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Directional and Anatomical

Location Terminology
Sports Medicine Injuries Learning
Targets
• Unit 1 – Anatomical Directions and Movement
Terminology
– I can define terminology used to describe anatomical locations.
– I can differentiate between the cardinal anatomical planes.
– I can define terminology used to describe anatomical
movements.
– I can describe anatomical locations using correct medical
terminology.
– I can apply anatomical movement terminology to specific
anatomical actions.
Anatomical Position
• Anatomical position
– Standard reference
point
• Body standing erect
(upright)
• Facing forward
• Arms at side
• Palms and toes
directed forward
Reference Positions
• Fundamental position
– Similar to anatomical position
– Arms more relaxed
– Palms face inward
• Relative angle
– Included angle between two
segments
Cardinal Planes
• Sagittal
– Left and right halves
– Mediolateral axis
– Midsagittal plane
• Frontal (coronal)
– Front and back halves
– Anteroposterior axis
• Transverse (horizontal)
– Upper and lower halves
– Longitudinal axis
• Many other planes exist
• Cranial / Superior
• Caudal / Inferior
• Anterior:
• Posterior:
• Ventral:
• Dorsal:
• Superficial
• Deep
• Medial:
• Lateral:
• Distal:
• Proximal:
• Ipsilateral – on
the same side
• Contralateral –
on opposite
sides
Flexion & Extension
• Flexion
– Decreasing joint angle
• Extension
– Increasing joint angle
• Hyperflexion
– Flexion beyond normal
range
• Hyperextension
– Extension beyond normal
range
Abduction & Adduction
• Abduction
– Moving away from midline
• Adduction
– Moving toward midline
• Hyperabduction
– Abduction past 180° point
• Hyperadduction
– Adduction past 0° point
Movement Descriptors
• Circumduction:
– Movement in a conic
fashion
– Combination of flex,
ext, abd, add, IR, ER
Movement Descriptors
• Inversion
– Lift medial edge of foot
• Eversion
– Lift lateral edge of foot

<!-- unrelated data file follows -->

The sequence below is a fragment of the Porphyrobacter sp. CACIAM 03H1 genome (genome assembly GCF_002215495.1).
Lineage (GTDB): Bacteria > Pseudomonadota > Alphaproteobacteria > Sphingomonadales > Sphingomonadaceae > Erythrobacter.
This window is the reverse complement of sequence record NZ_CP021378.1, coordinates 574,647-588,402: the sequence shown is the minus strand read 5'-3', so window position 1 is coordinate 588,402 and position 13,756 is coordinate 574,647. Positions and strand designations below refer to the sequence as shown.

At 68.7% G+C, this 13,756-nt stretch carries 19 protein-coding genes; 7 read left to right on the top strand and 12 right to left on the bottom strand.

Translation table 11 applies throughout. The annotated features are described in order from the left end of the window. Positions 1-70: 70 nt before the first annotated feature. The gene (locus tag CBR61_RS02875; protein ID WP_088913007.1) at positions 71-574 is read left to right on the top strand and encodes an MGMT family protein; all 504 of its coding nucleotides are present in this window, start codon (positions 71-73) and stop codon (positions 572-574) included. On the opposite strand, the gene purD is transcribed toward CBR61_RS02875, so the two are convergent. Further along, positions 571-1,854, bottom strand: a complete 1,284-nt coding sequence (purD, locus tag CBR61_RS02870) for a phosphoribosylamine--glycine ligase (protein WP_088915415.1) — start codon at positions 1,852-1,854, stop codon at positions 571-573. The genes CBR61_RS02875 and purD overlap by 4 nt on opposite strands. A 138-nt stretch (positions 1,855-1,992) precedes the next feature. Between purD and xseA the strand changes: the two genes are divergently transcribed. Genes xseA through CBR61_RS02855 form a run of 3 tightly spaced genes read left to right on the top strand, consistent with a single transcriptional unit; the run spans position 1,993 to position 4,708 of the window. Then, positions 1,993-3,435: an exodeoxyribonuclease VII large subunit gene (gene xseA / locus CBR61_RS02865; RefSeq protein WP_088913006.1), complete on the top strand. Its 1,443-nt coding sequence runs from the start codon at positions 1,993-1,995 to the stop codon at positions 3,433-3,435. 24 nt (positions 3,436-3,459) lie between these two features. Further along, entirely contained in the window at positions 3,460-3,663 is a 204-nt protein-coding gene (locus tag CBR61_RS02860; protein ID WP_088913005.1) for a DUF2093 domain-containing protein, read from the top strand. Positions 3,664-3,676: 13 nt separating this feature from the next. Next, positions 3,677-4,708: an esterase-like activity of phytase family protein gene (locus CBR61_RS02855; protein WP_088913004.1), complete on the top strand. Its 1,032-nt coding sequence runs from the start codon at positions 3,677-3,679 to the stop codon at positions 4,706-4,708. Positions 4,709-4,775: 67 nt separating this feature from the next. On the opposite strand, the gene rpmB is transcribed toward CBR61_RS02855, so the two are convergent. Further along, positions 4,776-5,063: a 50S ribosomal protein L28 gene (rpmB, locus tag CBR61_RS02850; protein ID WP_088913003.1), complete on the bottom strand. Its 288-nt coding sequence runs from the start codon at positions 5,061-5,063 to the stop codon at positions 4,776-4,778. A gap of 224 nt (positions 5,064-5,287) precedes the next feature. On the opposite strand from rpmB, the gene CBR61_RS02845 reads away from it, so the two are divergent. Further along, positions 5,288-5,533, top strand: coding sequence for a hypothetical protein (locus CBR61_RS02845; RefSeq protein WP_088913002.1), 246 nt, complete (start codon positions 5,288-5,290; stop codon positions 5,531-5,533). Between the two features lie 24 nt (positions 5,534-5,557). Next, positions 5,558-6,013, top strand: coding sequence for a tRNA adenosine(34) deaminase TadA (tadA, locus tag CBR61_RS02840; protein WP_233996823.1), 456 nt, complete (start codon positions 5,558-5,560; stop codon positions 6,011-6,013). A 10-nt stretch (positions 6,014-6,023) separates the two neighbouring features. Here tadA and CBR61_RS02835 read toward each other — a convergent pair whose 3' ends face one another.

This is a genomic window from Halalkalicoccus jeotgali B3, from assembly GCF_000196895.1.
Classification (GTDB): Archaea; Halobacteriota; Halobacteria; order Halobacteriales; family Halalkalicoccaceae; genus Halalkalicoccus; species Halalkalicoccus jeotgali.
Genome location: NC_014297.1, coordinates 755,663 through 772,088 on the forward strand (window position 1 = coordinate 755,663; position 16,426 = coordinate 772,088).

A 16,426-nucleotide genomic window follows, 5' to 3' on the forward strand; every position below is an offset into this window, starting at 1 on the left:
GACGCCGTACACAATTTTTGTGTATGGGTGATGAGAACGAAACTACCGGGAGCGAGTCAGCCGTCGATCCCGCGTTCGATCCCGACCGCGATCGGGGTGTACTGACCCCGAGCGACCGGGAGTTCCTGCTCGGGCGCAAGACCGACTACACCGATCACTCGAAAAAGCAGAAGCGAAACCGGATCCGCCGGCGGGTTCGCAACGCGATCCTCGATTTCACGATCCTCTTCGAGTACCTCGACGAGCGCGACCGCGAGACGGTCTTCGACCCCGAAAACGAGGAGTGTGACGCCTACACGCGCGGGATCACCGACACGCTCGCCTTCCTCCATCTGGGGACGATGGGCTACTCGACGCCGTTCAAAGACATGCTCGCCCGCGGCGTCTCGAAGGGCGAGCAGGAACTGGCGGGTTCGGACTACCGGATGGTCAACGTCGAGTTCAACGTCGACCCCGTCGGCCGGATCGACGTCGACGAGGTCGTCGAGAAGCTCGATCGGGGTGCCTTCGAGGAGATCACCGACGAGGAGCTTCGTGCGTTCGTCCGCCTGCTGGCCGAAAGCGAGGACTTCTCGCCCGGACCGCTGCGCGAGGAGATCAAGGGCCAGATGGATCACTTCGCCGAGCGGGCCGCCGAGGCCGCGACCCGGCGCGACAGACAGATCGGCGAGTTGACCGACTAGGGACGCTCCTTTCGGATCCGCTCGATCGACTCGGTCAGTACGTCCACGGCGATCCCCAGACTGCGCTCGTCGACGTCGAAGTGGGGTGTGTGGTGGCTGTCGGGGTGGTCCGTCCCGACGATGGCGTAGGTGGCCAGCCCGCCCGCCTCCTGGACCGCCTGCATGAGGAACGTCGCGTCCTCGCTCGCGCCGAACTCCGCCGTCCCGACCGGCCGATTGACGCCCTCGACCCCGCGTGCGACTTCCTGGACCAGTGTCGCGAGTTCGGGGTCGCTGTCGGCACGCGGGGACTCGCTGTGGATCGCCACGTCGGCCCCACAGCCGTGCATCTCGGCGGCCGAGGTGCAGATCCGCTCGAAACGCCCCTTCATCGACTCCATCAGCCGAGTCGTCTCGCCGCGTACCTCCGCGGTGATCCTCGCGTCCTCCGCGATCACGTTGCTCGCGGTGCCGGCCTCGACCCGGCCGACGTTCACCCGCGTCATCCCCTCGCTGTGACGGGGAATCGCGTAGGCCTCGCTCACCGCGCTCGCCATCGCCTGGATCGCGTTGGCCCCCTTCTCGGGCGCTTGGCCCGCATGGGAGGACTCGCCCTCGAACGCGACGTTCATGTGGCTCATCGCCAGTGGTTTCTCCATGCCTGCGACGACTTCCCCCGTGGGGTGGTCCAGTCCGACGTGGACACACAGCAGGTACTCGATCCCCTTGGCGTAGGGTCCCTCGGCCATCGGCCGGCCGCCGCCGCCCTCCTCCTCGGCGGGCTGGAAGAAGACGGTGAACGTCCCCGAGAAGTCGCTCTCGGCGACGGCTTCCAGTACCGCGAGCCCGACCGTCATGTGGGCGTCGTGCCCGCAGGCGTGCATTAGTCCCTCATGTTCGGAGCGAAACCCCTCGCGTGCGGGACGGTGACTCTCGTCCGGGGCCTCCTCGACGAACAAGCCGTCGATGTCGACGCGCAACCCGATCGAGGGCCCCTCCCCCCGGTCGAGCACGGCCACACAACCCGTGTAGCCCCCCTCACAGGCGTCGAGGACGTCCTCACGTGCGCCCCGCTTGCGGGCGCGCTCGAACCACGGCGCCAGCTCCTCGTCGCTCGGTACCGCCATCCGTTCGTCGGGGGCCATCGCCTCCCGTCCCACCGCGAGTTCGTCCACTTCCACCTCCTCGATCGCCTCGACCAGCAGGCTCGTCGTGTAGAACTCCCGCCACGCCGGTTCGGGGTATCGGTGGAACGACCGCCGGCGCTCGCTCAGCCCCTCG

Movement Descriptors
• Plantarflexion
– Increase angle
between foot and
shank
• Dorsiflexion
– Decrease angle
between foot and
shank
Movement of the Scapulae
• Elevation – raising the
scapula (shrug)
• Depression –
lowering the scapula
Movement of the Scapulae
• Protraction – move
scapulae apart
• Retraction – move
scapulae together
Movement of the Scapulae
• Upward rotation –
bottom of scapula
moves away from
trunk
• Downward rotation –
return to normal
Other Movement Descriptors
• Horizontal adduction
– Combination of
flexion and
adduction
• Horizontal abduction
– Combination of
extension and
abduction
Other Movement Descriptors
• Rotation
– Medial (internal) or
lateral (external)
– Right/left for head
and trunk
– Shoulder or hip
Other Movement Descriptors
• Medial/Internal
Rotation: rotation of
the bone inward
around the long axis
of the bone
Other Movement Descriptors
• Lateral/External
Rotation: rotation of
the bone outward
around the long axis
of the bone
Specialized Movement Descriptors
• Lateral Flexion:
– Head or trunk only
– Example: head tilts
sideways
Specialized Movement Descriptors
• Supination – turn
palms frontward
• Pronation – turn
palms backward
• Radial flexion – hand
toward thumb
• Ulnar flexion – hand
toward little finger
• Opposition – Thumb
to little finger
Movement Descriptors of the
Foot
• Plantarflexion
– Increase angle between foot and shank
• Dorsiflexion
– Decrease angle between foot and shank
• Inversion
– Lift medial edge of foot
• Eversion
– Lift lateral edge of foot
Pronation and Supination of the
Foot
• Pronation and supination of the
feet are not the same as
inversion and eversion
• Pronation of the foot
– Dorsiflexion at the ankle
– Eversion in the tarsals
– Abduction of the forefoot
• Supination of the foot
– Plantarflexion at the ankle
– Inversion in the tarsals
– Adduction of the forefoot
Specialized Movement Descriptors
• Anterior Tilt
• Posterior Tilt
• Lateral Tilt
Degrees of Freedom
• Degree of freedom
– Number of planes in which a joint has the ability to move
• 1 degree of freedom
– Uniaxial
– Example: Elbow
• 2 degrees of freedom
– Biaxial
– Example: Wrist
• 3 degrees of freedom
– Triaxial
– Example: Shoulder
Planes of Movement

Sagittal

Frontal

Transverse

Directions and Positions

Superior

Inferior

Posterior
Anterior
Directions and Positions

Proximal

Distal

Medial

Lateral

Superficial

Deep
Movements of the Body
Spine and Thorax
(vertebral column)

Neck
(cervical spine)
Ribs/Thorax
Customize text here…
Scapula
(scapulothoracic joint)
Shoulder
(glenohumeral joint)
Elbow and Forearm
(humeroulnar and humeroradial joints – elbow,
proximal and distal radioulnar joints – forearm)
Wrist
(radiocarpal joint)
Thumb
(first carpometacarpal and
metacarpophalangeal joints)

Fingers
(metacarpophalangeal, proximal
and distal interphalangeal joints)
Mandible
(temporomandibular joint)

Pelvis
Hip
(coxal joint)
Knee
(tibiofemoral joint)
Ankle, Foot and Toes
(talocrural, talotarsal, midtarsal, tarsometatarsal,
metatarsophalangeal and interphalangeal joints)
Types of Joints

Ball-and-Socket Saddle
Ellipsoid Joint
Joint Joint

Hinge Joint Gliding Joint Pivot Joint